James Rosewell writes:
If you work for a sizeable organisation it’s 65% likely your email, contacts, calendar and task list will all reside on a Microsoft Exchange server. That’s quite a lot of mobile phones to connect and synchronise with Exchange. Microsoft has a solution called ActiveSync now supported by Nokia, Apple and a few others. RIM requires a server that IT departments need to install to allow their BlackBerry users to access these features.
Android has been left behind when it comes to accessing ActiveSync.
The recent earthquake in Haiti has seen text message donations of more than $3 million dollars in the USA, with all four major network operators supporting a text message campaign that enables mobile phone users to donate $10 to the American Red Cross.
Although humanitarian efforts are a priority, restoring communications to the country's damaged capital – Port au Prince – is also seen as an important part of relief work because it will enable the government and aid agencies to coordinate their efforts.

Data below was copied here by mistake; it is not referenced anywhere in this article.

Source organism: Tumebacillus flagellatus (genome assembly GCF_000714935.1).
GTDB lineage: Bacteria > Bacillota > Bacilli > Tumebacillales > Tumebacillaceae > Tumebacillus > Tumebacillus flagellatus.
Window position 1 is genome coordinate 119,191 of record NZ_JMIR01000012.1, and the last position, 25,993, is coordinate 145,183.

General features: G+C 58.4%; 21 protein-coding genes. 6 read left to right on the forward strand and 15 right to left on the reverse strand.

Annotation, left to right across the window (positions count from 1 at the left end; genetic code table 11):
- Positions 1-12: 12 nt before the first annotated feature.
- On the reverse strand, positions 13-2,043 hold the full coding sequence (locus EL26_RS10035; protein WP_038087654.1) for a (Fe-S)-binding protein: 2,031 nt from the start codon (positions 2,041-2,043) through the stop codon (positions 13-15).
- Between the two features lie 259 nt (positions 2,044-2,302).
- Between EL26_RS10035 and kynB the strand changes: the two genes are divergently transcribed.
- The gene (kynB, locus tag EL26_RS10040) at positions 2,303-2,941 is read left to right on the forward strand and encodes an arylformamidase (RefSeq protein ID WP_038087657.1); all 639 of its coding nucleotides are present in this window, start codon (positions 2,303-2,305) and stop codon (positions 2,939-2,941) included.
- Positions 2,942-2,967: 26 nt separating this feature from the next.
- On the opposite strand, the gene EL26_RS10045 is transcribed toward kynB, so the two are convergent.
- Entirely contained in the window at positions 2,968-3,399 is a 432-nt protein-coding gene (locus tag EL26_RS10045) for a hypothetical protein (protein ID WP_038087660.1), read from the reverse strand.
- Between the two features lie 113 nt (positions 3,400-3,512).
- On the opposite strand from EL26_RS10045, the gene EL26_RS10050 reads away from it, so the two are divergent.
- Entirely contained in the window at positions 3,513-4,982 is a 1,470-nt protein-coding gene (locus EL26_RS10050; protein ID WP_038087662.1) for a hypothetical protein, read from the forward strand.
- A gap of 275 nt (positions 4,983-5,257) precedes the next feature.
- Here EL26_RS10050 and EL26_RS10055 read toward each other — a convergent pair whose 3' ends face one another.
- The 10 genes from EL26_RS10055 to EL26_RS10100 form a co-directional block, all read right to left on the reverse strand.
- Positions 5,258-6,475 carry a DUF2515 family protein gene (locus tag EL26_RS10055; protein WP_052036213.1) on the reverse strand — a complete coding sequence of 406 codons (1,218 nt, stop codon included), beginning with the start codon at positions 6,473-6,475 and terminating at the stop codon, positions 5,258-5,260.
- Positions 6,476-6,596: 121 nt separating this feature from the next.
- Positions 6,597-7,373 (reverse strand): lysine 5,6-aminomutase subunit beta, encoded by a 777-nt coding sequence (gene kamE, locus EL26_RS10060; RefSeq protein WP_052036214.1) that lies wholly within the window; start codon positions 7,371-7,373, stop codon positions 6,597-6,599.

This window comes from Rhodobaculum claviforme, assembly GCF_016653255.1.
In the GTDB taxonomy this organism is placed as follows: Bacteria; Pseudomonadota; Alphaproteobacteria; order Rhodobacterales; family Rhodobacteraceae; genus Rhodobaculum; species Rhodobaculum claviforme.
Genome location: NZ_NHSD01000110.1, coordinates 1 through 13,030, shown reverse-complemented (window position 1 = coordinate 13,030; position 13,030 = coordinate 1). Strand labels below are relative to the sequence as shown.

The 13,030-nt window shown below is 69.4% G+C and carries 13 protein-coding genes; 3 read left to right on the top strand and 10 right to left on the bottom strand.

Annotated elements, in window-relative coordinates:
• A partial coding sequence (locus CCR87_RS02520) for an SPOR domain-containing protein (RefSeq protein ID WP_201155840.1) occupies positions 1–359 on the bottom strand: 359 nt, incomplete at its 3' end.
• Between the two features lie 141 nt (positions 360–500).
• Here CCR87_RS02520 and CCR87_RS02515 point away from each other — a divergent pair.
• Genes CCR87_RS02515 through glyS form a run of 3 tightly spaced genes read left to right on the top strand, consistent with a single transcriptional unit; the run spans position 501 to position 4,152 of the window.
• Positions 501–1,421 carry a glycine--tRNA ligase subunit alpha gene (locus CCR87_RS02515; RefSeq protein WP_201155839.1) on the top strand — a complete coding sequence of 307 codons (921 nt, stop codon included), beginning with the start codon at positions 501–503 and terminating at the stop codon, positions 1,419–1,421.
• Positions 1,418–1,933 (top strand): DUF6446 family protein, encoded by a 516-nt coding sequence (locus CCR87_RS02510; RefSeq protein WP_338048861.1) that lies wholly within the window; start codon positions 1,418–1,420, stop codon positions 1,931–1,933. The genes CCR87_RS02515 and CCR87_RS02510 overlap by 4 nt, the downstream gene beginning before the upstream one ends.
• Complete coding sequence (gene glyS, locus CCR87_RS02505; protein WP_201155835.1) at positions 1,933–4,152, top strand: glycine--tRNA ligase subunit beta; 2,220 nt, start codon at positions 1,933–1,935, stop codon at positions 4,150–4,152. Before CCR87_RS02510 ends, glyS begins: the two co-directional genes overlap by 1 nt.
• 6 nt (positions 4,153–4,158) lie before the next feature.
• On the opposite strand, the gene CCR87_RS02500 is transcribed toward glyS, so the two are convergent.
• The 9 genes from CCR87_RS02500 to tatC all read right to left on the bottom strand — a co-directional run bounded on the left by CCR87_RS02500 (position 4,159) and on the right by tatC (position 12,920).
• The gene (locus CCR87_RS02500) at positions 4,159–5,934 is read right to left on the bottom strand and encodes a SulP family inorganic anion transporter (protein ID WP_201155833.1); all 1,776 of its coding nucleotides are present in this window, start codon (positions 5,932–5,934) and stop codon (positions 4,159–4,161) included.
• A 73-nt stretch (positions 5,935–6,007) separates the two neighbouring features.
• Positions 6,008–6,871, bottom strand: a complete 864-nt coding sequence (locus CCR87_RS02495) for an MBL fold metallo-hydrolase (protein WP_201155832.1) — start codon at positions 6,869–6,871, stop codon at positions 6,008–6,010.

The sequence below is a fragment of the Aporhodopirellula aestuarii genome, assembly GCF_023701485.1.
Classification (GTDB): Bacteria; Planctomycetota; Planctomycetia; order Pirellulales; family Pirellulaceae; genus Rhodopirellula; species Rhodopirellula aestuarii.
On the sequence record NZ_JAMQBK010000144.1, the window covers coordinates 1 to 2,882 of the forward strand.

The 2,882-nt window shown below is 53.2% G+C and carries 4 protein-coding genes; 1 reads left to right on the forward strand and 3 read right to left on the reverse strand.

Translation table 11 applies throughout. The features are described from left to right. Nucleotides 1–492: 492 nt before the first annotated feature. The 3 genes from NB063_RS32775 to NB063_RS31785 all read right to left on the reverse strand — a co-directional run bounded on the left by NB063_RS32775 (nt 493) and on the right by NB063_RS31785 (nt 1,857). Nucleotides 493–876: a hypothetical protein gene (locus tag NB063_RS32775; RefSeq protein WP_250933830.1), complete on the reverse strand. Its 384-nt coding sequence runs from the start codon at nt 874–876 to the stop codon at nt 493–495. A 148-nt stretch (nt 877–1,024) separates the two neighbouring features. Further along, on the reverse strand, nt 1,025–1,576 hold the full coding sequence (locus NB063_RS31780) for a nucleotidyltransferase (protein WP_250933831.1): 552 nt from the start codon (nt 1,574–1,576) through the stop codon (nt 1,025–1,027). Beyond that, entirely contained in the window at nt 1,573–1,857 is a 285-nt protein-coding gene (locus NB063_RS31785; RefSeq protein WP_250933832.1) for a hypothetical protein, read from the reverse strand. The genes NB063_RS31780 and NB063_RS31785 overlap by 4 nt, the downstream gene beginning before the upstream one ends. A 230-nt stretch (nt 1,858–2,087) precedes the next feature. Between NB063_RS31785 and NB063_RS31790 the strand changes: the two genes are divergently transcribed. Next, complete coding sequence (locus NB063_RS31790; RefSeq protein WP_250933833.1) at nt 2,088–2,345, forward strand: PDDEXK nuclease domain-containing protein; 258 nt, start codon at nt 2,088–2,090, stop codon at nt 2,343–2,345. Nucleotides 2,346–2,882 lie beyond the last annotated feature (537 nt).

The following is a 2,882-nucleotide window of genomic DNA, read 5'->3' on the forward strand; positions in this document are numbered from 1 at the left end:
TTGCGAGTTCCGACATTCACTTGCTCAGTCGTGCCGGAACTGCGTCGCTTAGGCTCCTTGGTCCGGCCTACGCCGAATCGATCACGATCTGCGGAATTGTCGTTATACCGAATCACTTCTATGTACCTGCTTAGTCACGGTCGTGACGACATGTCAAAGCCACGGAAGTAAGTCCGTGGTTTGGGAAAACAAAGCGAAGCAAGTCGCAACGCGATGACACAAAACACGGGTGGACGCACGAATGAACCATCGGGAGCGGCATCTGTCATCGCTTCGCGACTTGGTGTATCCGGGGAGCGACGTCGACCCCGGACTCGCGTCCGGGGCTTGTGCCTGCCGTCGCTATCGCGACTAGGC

The Eastman Kodak Company says it's filed lawsuits against Apple and Research In Motion. It's complaining to the US International Trade Commission that Apple’s iPhones and RIM’s camera-enabled BlackBerry devices infringe a Kodak patent that covers technology for previewing images – and it's also filed legal cases in New York claiming that other digital camera and computer patents have been infringed.
Laura G Quatela, Chief Intellectual Property Officer and Vice President of the Eastman Kodak Company, said "We’ve had discussions for years with both companies in an attempt to resolve this issue amicably, and we have not been able to reach a satisfactory agreement. In light of that, we are taking this action to ensure that we protect the interests of our shareholders and the existing licensees of our technology."